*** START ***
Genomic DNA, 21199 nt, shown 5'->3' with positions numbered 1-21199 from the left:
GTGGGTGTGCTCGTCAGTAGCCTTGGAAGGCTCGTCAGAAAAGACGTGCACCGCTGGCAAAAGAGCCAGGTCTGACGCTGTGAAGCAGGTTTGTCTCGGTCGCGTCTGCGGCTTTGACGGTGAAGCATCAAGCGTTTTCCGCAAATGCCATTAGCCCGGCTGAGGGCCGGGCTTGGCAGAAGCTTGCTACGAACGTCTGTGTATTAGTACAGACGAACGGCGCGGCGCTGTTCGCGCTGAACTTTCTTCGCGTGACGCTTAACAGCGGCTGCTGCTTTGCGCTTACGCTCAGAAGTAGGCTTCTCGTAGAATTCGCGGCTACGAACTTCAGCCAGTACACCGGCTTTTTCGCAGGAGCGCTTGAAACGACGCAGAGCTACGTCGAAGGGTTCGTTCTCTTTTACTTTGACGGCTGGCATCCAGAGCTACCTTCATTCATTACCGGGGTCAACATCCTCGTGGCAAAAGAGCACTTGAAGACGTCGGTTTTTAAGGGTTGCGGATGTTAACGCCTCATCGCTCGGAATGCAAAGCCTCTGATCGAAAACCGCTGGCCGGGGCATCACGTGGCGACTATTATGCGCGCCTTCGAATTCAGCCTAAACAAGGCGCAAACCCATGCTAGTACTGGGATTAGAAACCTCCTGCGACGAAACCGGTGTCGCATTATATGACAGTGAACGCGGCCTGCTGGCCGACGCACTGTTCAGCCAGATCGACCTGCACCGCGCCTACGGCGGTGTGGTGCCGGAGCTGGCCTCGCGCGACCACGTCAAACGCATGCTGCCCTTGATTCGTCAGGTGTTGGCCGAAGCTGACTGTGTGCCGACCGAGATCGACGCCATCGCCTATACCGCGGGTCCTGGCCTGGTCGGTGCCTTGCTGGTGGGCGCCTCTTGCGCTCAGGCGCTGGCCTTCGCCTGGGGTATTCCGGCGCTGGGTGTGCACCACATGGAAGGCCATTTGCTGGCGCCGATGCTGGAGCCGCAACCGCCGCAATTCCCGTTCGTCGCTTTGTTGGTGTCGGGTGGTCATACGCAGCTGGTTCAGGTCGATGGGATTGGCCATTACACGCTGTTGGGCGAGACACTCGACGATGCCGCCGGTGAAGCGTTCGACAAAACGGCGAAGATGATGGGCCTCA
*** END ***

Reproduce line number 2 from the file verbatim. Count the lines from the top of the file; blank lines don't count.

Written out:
GTGGGTGTGCTCGTCAGTAGCCTTGGAAGGCTCGTCAGAAAAGACGTGCACCGCTGGCAAAAGAGCCAGGTCTGACGCTGTGAAGCAGGTTTGTCTCGGTCGCGTCTGCGGCTTTGACGGTGAAGCATCAAGCGTTTTCCGCAAATGCCATTAGCCCGGCTGAGGGCCGGGCTTGGCAGAAGCTTGCTACGAACGTCTGTGTATTAGTACAGACGAACGGCGCGGCGCTGTTCGCGCTGAACTTTCTTCGCGTGACGCTTAACAGCGGCTGCTGCTTTGCGCTTACGCTCAGAAGTAGGCTTCTCGTAGAATTCGCGGCTACGAACTTCAGCCAGTACACCGGCTTTTTCGCAGGAGCGCTTGAAACGACGCAGAGCTACGTCGAAGGGTTCGTTCTCTTTTACTTTGACGGCTGGCATCCAGAGCTACCTTCATTCATTACCGGGGTCAACATCCTCGTGGCAAAAGAGCACTTGAAGACGTCGGTTTTTAAGGGTTGCGGATGTTAACGCCTCATCGCTCGGAATGCAAAGCCTCTGATCGAAAACCGCTGGCCGGGGCATCACGTGGCGACTATTATGCGCGCCTTCGAATTCAGCCTAAACAAGGCGCAAACCCATGCTAGTACTGGGATTAGAAACCTCCTGCGACGAAACCGGTGTCGCATTATATGACAGTGAACGCGGCCTGCTGGCCGACGCACTGTTCAGCCAGATCGACCTGCACCGCGCCTACGGCGGTGTGGTGCCGGAGCTGGCCTCGCGCGACCACGTCAAACGCATGCTGCCCTTGATTCGTCAGGTGTTGGCCGAAGCTGACTGTGTGCCGACCGAGATCGACGCCATCGCCTATACCGCGGGTCCTGGCCTGGTCGGTGCCTTGCTGGTGGGCGCCTCTTGCGCTCAGGCGCTGGCCTTCGCCTGGGGTATTCCGGCGCTGGGTGTGCACCACATGGAAGGCCATTTGCTGGCGCCGATGCTGGAGCCGCAACCGCCGCAATTCCCGTTCGTCGCTTTGTTGGTGTCGGGTGGTCATACGCAGCTGGTTCAGGTCGATGGGATTGGCCATTACACGCTGTTGGGCGAGACACTCGACGATGCCGCCGGTGAAGCGTTCGACAAAACGGCGAAGATGATGGGCCTCA